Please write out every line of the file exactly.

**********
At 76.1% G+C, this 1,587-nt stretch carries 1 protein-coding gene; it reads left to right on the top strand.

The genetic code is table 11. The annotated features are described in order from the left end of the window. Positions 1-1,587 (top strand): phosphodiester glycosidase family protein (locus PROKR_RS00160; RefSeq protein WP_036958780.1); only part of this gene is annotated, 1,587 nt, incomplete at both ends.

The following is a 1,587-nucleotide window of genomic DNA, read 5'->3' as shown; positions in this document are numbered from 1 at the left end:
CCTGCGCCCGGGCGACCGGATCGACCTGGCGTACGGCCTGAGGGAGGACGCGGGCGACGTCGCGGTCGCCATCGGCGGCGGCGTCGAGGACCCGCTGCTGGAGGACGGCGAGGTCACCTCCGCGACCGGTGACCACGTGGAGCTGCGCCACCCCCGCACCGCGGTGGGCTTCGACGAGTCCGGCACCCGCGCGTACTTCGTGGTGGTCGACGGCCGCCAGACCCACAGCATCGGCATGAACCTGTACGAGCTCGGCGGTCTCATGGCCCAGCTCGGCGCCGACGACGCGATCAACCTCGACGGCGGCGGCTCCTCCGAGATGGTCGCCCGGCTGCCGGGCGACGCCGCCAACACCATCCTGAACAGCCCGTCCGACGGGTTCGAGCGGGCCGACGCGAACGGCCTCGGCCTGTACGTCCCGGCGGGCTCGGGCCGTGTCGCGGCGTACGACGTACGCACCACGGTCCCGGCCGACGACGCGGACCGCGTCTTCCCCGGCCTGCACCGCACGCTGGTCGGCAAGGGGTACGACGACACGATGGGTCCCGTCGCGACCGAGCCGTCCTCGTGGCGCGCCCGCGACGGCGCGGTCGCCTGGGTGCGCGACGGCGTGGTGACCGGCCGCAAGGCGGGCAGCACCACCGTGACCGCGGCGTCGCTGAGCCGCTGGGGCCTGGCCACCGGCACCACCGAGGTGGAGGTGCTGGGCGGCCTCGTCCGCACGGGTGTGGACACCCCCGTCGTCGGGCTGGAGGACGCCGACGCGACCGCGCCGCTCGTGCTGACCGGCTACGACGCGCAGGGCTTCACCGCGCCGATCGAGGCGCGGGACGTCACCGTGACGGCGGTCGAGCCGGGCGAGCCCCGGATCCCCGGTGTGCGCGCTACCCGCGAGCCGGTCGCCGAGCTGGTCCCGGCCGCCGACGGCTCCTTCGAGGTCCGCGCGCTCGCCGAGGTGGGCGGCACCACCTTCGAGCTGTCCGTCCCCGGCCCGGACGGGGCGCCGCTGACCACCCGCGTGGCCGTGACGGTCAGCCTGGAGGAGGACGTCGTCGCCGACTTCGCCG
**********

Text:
At 76.1% G+C, this 1,587-nt stretch carries 1 protein-coding gene; it reads left to right on the top strand.

The genetic code is table 11. The annotated features are described in order from the left end of the window. Positions 1-1,587 (top strand): phosphodiester glycosidase family protein (locus PROKR_RS00160; RefSeq protein WP_036958780.1); only part of this gene is annotated, 1,587 nt, incomplete at both ends.

The following is a 1,587-nucleotide window of genomic DNA, read 5'->3' as shown; positions in this document are numbered from 1 at the left end:
CCTGCGCCCGGGCGACCGGATCGACCTGGCGTACGGCCTGAGGGAGGACGCGGGCGACGTCGCGGTCGCCATCGGCGGCGGCGTCGAGGACCCGCTGCTGGAGGACGGCGAGGTCACCTCCGCGACCGGTGACCACGTGGAGCTGCGCCACCCCCGCACCGCGGTGGGCTTCGACGAGTCCGGCACCCGCGCGTACTTCGTGGTGGTCGACGGCCGCCAGACCCACAGCATCGGCATGAACCTGTACGAGCTCGGCGGTCTCATGGCCCAGCTCGGCGCCGACGACGCGATCAACCTCGACGGCGGCGGCTCCTCCGAGATGGTCGCCCGGCTGCCGGGCGACGCCGCCAACACCATCCTGAACAGCCCGTCCGACGGGTTCGAGCGGGCCGACGCGAACGGCCTCGGCCTGTACGTCCCGGCGGGCTCGGGCCGTGTCGCGGCGTACGACGTACGCACCACGGTCCCGGCCGACGACGCGGACCGCGTCTTCCCCGGCCTGCACCGCACGCTGGTCGGCAAGGGGTACGACGACACGATGGGTCCCGTCGCGACCGAGCCGTCCTCGTGGCGCGCCCGCGACGGCGCGGTCGCCTGGGTGCGCGACGGCGTGGTGACCGGCCGCAAGGCGGGCAGCACCACCGTGACCGCGGCGTCGCTGAGCCGCTGGGGCCTGGCCACCGGCACCACCGAGGTGGAGGTGCTGGGCGGCCTCGTCCGCACGGGTGTGGACACCCCCGTCGTCGGGCTGGAGGACGCCGACGCGACCGCGCCGCTCGTGCTGACCGGCTACGACGCGCAGGGCTTCACCGCGCCGATCGAGGCGCGGGACGTCACCGTGACGGCGGTCGAGCCGGGCGAGCCCCGGATCCCCGGTGTGCGCGCTACCCGCGAGCCGGTCGCCGAGCTGGTCCCGGCCGCCGACGGCTCCTTCGAGGTCCGCGCGCTCGCCGAGGTGGGCGGCACCACCTTCGAGCTGTCCGTCCCCGGCCCGGACGGGGCGCCGCTGACCACCCGCGTGGCCGTGACGGTCAGCCTGGAGGAGGACGTCGTCGCCGACTTCGCCG